CHICAGO (CBS) — In the wrong hands, they can ruin a life.
The drugs are opioids. Overdoses are up 66 percent in Illinois from 2016 to 2017.READ MORE: Chicago Weather: Breezy On Tuesday
That’s why health officials urge everyone to safely discard leftover prescriptions in drop boxes like ones found at police stations, pharmacies and even libraries.
In this original report, Roseanne Tellez took cameras behind-the-scenes in Lake County to see what happens to those drugs.
Every two months law enforcement lines up outside the Solid Waste Agency of Lake County, dropping off boxes of drugs which are carted in, sorted and tossed into bins.
All under the watchful eye of Lake County Deputy Roman Buchberger.
The chain of custody is important.
“Integrity means everything with a program like this,” said Buchberger.
That’s because the drugs that are tossed are in high demand. They’re highly addictive opioids like Oxycontin, Hydrocodone and Vicodin.READ MORE: Proposed Laws Would Improve Privacy Protections For Sex Crime Victims In Illinois
“If it’s out there, it can be abused, it can be sold,” added Buchberger. “It’s a contributing factor to the problem that we’re seeing right now.”
The drugs are counted and then placed into barrels of gasoline where they disintegrate. Lake County expects to collect 13,000 pounds of prescriptions this year.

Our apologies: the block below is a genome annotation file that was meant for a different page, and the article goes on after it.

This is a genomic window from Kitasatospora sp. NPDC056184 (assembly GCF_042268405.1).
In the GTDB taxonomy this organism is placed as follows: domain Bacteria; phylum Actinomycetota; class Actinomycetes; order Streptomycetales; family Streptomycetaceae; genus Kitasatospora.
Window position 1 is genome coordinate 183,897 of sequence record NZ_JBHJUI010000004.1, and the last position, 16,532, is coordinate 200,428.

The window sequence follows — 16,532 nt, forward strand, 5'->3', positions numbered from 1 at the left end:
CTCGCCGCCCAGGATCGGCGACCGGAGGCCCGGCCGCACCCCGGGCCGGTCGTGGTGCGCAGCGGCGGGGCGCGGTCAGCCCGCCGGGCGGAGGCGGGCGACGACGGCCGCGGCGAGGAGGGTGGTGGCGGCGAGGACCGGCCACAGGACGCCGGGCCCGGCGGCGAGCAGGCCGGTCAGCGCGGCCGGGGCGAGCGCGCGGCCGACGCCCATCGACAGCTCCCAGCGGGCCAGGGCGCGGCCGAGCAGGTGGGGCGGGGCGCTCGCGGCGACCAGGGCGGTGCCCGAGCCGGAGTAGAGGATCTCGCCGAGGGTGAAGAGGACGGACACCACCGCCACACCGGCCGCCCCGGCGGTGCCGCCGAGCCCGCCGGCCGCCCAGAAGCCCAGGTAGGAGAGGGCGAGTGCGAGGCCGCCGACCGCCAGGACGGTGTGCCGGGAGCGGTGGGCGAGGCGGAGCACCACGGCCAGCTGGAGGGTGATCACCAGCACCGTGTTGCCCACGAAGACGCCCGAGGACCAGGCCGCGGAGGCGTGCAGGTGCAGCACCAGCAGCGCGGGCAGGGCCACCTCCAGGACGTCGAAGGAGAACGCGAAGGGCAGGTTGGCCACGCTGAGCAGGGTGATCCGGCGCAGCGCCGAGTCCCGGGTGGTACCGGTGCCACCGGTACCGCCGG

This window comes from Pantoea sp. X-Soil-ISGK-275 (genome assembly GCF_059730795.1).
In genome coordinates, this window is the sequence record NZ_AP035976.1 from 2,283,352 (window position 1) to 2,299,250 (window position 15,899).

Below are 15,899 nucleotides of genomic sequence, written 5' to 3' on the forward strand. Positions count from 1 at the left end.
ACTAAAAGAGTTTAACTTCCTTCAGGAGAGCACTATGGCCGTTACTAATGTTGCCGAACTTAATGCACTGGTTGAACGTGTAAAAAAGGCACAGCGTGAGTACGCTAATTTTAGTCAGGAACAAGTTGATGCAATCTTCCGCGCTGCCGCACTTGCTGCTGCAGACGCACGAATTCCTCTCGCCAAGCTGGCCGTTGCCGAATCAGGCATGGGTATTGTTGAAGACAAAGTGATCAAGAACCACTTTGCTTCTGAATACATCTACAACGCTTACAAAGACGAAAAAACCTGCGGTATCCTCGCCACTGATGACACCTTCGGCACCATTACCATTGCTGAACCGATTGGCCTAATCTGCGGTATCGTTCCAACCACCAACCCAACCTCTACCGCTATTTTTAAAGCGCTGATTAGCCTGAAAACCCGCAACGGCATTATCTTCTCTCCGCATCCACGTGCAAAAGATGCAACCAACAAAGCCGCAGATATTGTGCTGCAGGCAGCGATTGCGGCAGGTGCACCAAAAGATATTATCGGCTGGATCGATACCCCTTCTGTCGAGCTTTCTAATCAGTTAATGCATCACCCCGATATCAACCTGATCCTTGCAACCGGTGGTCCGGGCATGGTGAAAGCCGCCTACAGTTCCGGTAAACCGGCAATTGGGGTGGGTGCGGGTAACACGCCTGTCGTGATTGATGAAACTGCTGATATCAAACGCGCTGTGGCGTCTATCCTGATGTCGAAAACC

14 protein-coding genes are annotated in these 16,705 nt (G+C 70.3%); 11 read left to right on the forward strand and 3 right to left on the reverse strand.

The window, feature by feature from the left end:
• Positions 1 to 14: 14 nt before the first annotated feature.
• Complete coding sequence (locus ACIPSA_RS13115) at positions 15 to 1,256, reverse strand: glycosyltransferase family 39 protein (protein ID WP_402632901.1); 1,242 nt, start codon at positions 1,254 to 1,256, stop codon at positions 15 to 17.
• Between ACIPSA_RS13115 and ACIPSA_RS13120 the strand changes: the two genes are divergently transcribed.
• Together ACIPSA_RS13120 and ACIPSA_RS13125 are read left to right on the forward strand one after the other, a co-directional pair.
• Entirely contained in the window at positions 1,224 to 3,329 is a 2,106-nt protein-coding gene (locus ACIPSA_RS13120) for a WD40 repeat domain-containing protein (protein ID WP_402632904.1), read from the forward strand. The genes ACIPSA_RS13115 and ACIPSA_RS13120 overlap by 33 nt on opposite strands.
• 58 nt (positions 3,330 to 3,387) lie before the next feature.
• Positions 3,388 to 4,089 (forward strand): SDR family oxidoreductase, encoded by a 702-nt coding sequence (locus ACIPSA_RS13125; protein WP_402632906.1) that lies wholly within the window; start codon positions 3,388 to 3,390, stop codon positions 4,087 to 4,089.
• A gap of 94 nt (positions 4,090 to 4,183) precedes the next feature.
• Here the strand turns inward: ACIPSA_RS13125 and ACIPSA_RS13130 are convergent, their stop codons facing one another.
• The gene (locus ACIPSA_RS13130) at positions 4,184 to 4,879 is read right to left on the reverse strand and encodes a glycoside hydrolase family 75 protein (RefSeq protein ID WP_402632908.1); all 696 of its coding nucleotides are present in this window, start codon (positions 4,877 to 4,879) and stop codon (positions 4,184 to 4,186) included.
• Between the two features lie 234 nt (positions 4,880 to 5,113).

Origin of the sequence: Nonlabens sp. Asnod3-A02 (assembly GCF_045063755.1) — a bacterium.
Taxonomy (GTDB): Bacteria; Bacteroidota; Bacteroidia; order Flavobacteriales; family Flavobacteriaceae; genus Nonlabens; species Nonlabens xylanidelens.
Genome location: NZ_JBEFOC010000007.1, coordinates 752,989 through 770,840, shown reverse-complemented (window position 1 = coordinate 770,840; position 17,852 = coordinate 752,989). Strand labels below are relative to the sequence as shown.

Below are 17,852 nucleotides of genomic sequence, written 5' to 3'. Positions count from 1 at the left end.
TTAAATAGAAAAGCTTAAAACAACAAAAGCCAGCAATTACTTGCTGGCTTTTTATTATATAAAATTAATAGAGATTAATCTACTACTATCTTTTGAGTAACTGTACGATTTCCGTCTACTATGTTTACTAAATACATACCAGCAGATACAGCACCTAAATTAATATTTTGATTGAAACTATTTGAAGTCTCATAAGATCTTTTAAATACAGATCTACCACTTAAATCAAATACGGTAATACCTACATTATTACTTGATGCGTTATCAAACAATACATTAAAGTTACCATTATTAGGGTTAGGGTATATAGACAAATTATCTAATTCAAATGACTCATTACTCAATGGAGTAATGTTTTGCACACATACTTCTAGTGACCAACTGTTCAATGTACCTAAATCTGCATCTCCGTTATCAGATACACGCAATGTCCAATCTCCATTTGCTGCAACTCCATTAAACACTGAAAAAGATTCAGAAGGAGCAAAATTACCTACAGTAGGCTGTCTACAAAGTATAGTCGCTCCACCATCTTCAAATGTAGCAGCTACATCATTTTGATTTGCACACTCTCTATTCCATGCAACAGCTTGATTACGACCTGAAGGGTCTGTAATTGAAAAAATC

With a street value of about $500,000.
“In 2012, we had 45 deaths from opioid overdoses in this county. Last year we had 12,” said Bill Gentes of the Lake County Health Department who credits the initiative.
“I believe one of the major reasons is because we’re getting opioids out of people’s medicine cabinets,” said Gentes.
A place where young people often turn to feed their addiciton.
“They open the medicine cabinet and they find some Vicodin from a tooth extraction you had for years ago that you forgot about.”MORE NEWS: Suburban Man Says Unlike Others, He's Had Plenty Of Contact With IDES -- But It's Been Of No Help
But when people turn in those unused drugs, they are helping fight a deadly epidemic.